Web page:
This week we were asked by Ronnie at Fitbanker (check out their Facebook group) to provide some tips and training techniques for their exercise webinar held for the clients of their online program. It was held at private training studio, MTD Health & Fitness Club in Sutton so that we could demonstrate some key exercises and answer questions. The participants of the group had a number of concerns regarding bench pressing in particular. Here we are breaking down the bench press and showing you the 'perfect' form so you can use this exercise in your own workouts - safe and confidently.
Bench Press Technique:
As you can see in the video (below), my hands (and grip on the bar) are slightly wider than shoulder width apart, and I am holding the bar with a full ‘closed’ fist. It is important to wrap your thumbs around the bar for safety to keep the bar in place. Lastly, squeeze. Squeezing the bar hard will help ready you to lift the weight.
Once you have the bar under your control, stay tight to the bench and get ready to lower it. Lower with control (don't smash yourself in the chest) to around nipple / lower chest level. Once it reaches the chest it is going to be driven back up hard towards the sky as you straighten your arms.
The depth that you take the bar is dependent on shoulder health and flexibility. Some people will find that it isn't very comfortable for them to lower the bar all the way to their chest. If this is you, it is important to go as far as you can comfortably without any pain. Try bringing your elbows in slightly (towards your body) and you will likely have much better range of motion. Better depth can also usually be achieved by reducing the weight. In some cases. Pay close attention to your range of movement throughout the exercise and how closeout get the bar to your chest.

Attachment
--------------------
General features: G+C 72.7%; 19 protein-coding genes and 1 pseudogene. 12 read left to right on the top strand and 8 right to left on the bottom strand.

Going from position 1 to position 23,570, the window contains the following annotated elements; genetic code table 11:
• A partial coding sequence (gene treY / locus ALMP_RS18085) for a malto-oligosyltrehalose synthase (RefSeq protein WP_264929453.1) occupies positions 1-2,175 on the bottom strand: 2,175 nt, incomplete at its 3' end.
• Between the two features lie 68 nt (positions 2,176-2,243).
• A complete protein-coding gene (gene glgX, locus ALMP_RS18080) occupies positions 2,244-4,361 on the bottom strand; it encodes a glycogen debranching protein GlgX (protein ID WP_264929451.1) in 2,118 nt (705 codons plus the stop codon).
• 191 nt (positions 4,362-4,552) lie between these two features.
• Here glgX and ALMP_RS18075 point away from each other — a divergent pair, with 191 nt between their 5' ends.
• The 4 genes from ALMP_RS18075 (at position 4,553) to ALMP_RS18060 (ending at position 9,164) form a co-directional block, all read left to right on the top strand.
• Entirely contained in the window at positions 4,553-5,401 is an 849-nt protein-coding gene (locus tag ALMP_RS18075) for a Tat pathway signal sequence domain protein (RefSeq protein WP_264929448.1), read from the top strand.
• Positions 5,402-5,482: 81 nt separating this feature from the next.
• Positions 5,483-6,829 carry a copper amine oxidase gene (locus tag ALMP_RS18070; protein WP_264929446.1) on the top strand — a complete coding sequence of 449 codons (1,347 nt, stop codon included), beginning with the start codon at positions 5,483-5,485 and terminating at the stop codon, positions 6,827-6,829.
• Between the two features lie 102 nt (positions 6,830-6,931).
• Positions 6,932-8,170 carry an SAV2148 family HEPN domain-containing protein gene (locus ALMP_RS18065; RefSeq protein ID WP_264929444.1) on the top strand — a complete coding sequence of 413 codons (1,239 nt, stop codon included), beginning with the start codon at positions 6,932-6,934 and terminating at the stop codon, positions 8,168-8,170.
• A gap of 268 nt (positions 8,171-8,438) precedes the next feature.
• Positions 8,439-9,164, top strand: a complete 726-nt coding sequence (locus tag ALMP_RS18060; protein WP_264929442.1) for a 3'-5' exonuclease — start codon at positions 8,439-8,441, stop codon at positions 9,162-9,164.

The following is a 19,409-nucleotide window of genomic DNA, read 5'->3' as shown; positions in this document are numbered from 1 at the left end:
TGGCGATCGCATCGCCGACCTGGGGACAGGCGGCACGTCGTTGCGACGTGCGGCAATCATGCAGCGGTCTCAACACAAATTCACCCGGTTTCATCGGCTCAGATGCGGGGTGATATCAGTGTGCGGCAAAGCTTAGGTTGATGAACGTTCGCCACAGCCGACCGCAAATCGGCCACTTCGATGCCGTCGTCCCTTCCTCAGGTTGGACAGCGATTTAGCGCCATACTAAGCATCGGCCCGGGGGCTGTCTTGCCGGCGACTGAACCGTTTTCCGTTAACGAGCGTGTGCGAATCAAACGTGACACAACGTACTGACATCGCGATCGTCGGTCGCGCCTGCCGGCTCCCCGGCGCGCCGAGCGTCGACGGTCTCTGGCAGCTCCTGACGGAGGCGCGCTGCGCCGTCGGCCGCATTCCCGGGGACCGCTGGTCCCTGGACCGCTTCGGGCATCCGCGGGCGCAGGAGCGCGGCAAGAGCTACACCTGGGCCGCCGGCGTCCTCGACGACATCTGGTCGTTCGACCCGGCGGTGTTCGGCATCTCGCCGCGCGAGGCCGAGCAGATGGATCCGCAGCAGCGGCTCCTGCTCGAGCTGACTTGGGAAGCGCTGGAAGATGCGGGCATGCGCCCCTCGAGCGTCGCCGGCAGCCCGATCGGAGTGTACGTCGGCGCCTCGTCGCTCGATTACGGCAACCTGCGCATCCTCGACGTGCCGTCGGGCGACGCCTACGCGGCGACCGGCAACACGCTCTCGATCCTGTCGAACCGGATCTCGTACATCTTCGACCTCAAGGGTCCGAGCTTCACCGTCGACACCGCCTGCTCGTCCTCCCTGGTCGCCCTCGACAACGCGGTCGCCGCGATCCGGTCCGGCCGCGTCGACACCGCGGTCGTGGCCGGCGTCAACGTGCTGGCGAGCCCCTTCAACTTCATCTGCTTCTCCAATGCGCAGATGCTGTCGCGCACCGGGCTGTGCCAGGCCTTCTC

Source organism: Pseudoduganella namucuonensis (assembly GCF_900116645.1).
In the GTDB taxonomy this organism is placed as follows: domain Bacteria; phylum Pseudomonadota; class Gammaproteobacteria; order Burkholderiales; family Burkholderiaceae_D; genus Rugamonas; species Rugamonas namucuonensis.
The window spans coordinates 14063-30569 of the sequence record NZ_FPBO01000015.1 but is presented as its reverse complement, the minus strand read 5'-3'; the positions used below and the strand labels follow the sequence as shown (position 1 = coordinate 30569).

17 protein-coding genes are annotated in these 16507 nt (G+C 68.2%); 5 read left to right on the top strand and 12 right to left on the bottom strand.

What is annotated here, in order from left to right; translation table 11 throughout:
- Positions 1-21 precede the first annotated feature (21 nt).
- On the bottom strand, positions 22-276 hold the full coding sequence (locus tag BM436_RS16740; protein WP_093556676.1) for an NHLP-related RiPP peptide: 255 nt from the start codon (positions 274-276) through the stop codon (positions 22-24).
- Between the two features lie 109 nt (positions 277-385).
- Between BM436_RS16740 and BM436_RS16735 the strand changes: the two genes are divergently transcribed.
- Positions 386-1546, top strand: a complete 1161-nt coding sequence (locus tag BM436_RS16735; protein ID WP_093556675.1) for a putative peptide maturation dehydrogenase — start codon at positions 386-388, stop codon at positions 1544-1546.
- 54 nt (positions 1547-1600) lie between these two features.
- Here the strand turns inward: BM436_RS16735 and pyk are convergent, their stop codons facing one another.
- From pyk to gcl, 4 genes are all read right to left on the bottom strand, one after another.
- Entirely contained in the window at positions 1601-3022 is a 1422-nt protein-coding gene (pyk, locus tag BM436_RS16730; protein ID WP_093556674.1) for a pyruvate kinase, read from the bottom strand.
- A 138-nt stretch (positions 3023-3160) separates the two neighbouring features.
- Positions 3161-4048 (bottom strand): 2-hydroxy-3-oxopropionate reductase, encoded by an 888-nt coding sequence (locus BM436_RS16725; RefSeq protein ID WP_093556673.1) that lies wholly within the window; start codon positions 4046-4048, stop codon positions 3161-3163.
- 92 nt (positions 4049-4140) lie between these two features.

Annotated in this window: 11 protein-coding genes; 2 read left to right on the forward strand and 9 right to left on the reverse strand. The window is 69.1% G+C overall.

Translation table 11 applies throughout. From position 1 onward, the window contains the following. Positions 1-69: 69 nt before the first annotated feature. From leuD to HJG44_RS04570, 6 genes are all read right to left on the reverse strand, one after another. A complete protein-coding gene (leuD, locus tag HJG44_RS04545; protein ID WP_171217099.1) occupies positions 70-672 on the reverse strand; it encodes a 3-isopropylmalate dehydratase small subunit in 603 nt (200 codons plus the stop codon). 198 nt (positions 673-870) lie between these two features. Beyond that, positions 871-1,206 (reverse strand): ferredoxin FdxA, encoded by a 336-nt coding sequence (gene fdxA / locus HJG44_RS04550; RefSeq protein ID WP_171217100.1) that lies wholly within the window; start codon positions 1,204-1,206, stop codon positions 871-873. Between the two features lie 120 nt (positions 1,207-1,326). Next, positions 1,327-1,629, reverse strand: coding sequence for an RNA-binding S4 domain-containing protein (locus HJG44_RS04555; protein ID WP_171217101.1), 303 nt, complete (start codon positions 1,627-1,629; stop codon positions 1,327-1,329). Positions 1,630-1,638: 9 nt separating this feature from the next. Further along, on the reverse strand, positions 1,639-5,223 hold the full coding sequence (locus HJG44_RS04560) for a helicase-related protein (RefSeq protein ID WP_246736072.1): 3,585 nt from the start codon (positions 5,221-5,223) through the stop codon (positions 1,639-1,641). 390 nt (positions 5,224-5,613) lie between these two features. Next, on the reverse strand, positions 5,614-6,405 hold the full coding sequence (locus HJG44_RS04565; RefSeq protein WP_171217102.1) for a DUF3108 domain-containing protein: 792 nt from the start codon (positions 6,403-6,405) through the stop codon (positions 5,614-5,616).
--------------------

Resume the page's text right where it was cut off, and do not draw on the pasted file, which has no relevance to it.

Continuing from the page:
After you have driven the bar back up and your arms are straight, you have reached the top of the movement. Don't lift the bar up further with your shoulders, they should still be in contact with the bench. If you are thicker set and your shoulders don't make contact with the bench, concentrate on squeezing yourself 'in' to the bench and staying as tight as possible to it.
If you are trying to lift weights and you are feeling pain at a joint, then you need to do something differently to what the ‘consensus’ is. You may be performing the exercise 'correctly' in theory but find that you still get pain. Here, edit your form to suit you. Don’t let yourself be swayed or intimidated by what someone else may say you should be doing or not doing. If you have specific questions about how to modify an exercise specifically for your body, send me an email or comment below and I'll get in touch!
Finally, feet. My feet are planted firmly and used to drive into the floor. This increases my 'tightness' onto the bench and allows me to generate force as I drive the bar. This is because the more stable I can keep myself, the more power I can produce through my upper body.
Perform your bench press repetitions with purpose and actively work on bringing the bar down into your chest and also when driving it back up - don't perform 'lazy' reps where you are thinking about your shopping list or what your weekend plans are. Concentrate on what you're doing to both progress faster and avoid injury.
If you have any questions don’t hesitate to comment and ask
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